A Foreigner in Romania

by Stephen Ianno

I first arrived in Romania January of 2013. My first memory of the country is flying over Transylvania, looking out the window at the Carpathian and Bucegi mountain ranges stretch across the land. I was dazzled as I looked down and spotted the little villages in the valleys and crawling up the sides of the mountains. In my first trip, I stayed three months in a small village just outside Brasov. I recall being picked up from the airport and driving up north, across the countryside and through the windy roads along the mountain sides. Perhaps my first impression of Romania was based on the nature of the roads themselves. Roads in America are very organized and official. Here lines hold less significance and drivers do more as they please. This is perhaps most visible in Bucharest; to this day I’m a bit weary to ride in a car through this city. I don’t drive.
Through my exposure to the country though, I’ve come to truly enjoy this nation. I can’t understate the beauty of the Transylvanian cities such as Brasov and Sibiu, Cluj and Sighisoara. Coming from the new world, these places feel like the setting of an ancient fairytale, full of mystery and wonder. I love the countryside and all the remarkable scenery it has to offer. I get so excited every time I see a herd of sheep roaming their pastures, a backdrop of marvelous mountains to complete the portrait. Furthermore, I’ve been thoroughly impressed by much of the architecture seen throughout the country. The stunning castles reminisce of ancient kings and royalty, hallowed churches such as the Black Church of Brasov and the Lutheran Church of Sibiu fill city landscapes. Ancient city walls point to a previous era.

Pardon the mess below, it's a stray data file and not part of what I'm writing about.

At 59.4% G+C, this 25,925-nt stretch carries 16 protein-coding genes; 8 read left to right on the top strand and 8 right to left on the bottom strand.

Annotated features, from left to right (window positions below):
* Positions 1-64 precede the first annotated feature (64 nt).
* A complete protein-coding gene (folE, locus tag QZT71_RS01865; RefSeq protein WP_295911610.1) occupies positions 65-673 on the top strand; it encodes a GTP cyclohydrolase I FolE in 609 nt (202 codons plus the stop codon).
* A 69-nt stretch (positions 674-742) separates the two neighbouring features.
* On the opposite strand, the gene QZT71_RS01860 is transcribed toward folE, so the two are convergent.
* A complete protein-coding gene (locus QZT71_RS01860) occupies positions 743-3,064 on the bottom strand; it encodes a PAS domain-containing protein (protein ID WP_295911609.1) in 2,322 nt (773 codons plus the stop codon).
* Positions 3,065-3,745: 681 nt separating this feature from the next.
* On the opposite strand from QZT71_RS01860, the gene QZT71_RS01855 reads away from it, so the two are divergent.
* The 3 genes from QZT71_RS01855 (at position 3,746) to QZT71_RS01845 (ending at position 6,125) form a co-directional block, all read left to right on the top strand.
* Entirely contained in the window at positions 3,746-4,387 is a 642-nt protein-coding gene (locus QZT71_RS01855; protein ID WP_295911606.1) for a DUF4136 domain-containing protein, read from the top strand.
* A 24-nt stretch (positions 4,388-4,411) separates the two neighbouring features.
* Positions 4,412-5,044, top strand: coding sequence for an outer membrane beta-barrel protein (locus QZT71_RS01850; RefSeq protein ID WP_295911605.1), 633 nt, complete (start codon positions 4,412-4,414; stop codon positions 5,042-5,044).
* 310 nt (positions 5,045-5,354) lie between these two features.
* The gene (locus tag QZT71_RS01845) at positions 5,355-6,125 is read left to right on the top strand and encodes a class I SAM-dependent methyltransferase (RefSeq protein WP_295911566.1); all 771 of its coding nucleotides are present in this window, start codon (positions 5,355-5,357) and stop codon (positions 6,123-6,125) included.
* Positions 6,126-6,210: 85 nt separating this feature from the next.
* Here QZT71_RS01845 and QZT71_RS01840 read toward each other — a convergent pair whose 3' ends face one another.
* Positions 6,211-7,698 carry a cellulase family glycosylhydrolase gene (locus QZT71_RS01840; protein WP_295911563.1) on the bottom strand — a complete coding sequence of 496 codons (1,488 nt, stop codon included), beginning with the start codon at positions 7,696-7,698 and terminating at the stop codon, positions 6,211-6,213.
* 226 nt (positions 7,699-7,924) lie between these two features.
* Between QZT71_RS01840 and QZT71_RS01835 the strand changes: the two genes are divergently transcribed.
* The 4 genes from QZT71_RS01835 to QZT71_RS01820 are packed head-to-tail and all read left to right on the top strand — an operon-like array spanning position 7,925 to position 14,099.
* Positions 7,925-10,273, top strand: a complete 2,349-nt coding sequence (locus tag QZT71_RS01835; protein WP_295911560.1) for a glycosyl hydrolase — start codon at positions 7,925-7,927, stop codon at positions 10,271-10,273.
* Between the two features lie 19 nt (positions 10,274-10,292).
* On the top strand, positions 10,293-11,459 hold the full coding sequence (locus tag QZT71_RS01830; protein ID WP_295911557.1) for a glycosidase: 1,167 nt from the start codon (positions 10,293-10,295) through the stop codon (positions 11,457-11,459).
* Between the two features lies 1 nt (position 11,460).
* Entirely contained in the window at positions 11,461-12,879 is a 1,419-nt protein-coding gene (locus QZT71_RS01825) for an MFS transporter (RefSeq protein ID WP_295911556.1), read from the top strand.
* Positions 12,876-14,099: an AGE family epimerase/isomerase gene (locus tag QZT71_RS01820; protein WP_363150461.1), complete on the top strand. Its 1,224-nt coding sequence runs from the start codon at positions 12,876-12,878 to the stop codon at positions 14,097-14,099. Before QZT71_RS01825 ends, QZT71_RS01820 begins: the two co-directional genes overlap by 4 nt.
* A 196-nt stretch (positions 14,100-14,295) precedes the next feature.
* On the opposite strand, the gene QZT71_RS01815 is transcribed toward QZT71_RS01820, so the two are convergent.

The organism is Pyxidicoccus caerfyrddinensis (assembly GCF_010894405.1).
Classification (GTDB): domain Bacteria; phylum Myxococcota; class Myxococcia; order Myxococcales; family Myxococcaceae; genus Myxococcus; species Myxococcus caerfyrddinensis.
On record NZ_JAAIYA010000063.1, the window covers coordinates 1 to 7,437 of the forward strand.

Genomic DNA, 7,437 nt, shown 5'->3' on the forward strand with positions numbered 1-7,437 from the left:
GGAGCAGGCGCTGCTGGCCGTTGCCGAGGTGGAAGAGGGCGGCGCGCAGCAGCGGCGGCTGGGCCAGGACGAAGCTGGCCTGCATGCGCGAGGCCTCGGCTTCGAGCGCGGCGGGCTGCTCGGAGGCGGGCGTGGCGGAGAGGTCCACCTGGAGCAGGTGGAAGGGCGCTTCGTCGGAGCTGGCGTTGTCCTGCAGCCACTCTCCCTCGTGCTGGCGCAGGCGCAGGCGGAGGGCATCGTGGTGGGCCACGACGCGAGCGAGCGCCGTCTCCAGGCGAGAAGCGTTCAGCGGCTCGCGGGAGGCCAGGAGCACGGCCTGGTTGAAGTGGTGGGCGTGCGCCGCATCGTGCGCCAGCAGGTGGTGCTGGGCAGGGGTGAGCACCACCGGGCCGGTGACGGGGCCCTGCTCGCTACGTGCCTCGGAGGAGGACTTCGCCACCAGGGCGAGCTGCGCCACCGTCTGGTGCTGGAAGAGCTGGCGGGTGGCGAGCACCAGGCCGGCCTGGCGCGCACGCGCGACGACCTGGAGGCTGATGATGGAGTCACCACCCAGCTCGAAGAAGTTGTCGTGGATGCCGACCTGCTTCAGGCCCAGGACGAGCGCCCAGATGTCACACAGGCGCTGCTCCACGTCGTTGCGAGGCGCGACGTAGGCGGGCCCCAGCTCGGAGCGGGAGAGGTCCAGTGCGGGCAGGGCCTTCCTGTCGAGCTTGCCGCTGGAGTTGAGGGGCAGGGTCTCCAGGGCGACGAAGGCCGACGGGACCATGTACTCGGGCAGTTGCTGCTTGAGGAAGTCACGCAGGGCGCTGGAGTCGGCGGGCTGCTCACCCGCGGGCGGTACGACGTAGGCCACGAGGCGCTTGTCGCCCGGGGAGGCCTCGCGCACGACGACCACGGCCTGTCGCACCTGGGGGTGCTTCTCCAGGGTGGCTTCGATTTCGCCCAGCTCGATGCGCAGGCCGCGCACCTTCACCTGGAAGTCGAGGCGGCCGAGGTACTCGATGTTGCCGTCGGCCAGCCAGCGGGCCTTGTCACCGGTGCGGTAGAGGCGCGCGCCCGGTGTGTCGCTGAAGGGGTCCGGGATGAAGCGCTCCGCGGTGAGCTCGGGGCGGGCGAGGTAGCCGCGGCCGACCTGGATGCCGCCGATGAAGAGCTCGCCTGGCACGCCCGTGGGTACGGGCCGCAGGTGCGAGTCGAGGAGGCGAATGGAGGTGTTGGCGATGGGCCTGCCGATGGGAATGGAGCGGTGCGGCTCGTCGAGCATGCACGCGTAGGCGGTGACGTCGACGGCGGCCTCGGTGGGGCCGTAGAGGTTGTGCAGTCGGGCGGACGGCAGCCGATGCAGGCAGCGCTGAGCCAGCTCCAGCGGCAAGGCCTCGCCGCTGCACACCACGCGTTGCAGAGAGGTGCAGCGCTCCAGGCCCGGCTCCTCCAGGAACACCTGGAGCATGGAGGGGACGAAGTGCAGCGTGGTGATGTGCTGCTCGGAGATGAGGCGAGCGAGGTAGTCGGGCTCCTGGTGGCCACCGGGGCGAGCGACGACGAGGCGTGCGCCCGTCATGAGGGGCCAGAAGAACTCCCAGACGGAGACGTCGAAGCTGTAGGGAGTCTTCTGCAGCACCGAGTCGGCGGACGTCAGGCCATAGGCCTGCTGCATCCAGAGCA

Romanian culture, likewise, has wonderful things to offer. Food here is diverse and delicious. My mouth waters to think about such delicacies as sarmale with mamaliga and smântâna, mici and carnați, followed with savory papanaşi. I never liked eggplant before I tasted salată de vinete spread across a warm slice of freshly made bread. Romanian people themselves I find to be very warm and welcoming, talkative and full of good humour. And of course, how can I discuss Romania without mentioning its exceptionally beautiful women? I sincerely enjoy living and working in this wonderful nation and I look forward to discovering more of it through my stay here.